Fort Whyte Center for Environmental Education
Our next stop was Fort Whyte Center for Environmental Education, south of Assiniboine Forest. This is a managed marshland with numerous areas of open water and quite a few captive ducks (so watch out). There is an entrance fee to be paid here.
On the way to Fort Whyte we had a Swainson's Hawk fly low directly over the car and our first Western Meadowlark whilst driving up McCready Road to the reserve entrance.
The largest lake at Fort Whyte is called Lake Devonian. On this lake we saw about 20 Franklin's Gulls, a pair of Ruddy Ducks and a pair of Western Grebes. The carpark is at one end of Lake Devonian and we had a female American Black Duck with four young and a Spotted Sandpiper at the lake edge. In a reed bed bordering some scrubby trees next to the carpark we had a singing Marsh Wren and two Brown Thrashers. As we walked to the main building's entrance we found three male and two female Brown-headed Cowbirds feeding next to the path.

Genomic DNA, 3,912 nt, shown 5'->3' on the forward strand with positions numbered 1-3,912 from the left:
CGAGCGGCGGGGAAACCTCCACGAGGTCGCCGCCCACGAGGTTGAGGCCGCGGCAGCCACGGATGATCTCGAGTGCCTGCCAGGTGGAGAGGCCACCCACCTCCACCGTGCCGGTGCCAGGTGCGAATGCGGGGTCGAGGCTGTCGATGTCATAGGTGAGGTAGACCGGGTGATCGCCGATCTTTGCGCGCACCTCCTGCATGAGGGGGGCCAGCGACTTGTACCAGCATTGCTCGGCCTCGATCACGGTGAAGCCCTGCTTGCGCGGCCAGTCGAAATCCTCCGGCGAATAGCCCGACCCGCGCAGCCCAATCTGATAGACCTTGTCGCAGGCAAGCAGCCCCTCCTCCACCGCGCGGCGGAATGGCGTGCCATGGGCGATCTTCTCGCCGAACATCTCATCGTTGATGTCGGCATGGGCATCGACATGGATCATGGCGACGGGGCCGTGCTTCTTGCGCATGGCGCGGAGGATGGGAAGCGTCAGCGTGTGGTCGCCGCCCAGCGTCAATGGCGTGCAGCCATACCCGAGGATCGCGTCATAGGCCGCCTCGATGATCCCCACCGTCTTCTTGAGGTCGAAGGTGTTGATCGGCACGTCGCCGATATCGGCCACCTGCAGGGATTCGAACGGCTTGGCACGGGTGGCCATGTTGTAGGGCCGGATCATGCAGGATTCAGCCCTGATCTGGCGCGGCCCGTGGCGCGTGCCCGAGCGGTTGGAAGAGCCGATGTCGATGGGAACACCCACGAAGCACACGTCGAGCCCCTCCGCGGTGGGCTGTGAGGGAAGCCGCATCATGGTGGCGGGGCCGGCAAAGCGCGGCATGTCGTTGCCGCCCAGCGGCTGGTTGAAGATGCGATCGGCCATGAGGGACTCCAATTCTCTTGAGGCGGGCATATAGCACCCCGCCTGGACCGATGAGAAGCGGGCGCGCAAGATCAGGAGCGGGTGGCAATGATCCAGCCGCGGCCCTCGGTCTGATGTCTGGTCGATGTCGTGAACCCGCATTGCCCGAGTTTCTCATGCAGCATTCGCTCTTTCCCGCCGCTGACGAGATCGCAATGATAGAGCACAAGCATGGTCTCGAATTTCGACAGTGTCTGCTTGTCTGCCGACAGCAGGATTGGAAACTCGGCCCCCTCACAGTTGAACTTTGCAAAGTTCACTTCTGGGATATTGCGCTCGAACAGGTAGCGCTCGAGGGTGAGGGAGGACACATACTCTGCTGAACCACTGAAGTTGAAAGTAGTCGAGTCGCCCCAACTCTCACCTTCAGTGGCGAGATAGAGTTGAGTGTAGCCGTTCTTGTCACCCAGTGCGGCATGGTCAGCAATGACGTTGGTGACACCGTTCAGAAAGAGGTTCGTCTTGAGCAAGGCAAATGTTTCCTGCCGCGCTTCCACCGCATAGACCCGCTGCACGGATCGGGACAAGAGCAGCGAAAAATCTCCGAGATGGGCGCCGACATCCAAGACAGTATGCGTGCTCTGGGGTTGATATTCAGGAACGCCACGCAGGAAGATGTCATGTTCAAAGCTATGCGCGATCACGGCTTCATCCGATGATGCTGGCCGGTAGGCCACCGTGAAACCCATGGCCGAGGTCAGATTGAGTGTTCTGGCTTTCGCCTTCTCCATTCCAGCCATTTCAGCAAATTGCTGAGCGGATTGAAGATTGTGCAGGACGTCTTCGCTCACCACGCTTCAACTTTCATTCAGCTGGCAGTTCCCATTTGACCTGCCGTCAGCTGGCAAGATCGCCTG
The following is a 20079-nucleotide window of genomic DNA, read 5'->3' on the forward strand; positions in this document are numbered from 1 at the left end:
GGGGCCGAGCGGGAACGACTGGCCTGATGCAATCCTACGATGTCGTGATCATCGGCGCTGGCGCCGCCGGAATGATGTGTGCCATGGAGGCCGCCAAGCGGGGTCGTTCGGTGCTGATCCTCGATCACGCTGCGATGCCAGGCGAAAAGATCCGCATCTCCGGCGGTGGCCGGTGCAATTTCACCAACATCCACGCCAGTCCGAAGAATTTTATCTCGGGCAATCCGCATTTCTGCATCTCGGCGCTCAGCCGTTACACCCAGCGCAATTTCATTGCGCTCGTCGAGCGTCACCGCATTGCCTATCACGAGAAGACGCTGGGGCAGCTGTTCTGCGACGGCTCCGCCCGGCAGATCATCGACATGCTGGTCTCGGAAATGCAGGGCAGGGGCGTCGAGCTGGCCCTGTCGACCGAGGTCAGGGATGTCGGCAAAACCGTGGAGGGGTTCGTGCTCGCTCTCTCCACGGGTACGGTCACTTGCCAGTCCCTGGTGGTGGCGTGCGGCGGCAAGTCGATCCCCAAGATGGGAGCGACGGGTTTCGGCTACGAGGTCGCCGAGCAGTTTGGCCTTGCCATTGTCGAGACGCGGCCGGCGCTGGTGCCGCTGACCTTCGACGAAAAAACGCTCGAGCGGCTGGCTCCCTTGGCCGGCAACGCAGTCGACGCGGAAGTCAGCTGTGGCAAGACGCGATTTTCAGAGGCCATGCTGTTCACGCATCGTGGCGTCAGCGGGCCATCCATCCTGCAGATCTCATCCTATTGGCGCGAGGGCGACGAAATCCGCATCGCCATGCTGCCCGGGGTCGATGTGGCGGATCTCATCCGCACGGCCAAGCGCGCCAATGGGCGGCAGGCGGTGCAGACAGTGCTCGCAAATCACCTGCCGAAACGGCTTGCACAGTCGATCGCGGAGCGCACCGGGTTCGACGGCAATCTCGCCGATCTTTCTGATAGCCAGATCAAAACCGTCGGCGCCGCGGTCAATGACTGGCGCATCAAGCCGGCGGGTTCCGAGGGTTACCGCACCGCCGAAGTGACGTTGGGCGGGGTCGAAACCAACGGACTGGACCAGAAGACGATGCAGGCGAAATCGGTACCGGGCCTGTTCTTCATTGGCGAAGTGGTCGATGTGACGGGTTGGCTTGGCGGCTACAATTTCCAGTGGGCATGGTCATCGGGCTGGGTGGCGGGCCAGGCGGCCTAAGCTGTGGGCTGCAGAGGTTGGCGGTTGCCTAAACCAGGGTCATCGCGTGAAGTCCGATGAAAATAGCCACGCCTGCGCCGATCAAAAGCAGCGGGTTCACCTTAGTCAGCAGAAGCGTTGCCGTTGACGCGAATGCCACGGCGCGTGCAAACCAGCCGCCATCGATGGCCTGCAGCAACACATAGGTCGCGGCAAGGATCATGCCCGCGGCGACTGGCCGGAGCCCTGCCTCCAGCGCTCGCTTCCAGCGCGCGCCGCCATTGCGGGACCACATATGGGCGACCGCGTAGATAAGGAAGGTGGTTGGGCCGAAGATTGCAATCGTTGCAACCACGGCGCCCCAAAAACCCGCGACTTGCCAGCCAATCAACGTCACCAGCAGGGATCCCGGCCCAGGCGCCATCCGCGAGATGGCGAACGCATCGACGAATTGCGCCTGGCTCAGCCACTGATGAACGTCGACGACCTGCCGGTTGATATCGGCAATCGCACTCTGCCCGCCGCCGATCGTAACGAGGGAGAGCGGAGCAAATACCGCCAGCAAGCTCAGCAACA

Walking around Fort Whyte, we had more Clay-colored Sparrows, (Eastern) Warbling Vireos, Yellow Warblers and the worst clouds of mosquitoes so far. One of the larger pools, with reeds around most of its edge, held a colony of Yellow-headed Blackbirds. These are superb-looking birds and both male and female showed very well. The males had a tendency to chase off male Red-winged Blackbirds who in turn chased female Yellow-headed Blackbirds. Also here, in the reeds, we again heard and just about saw Marsh Wren. The only ducks I was sure of being wild were a male Blue-winged Teal and a female Hooded Merganser. As we left we had our first and only Black-billed Magpie of the trip.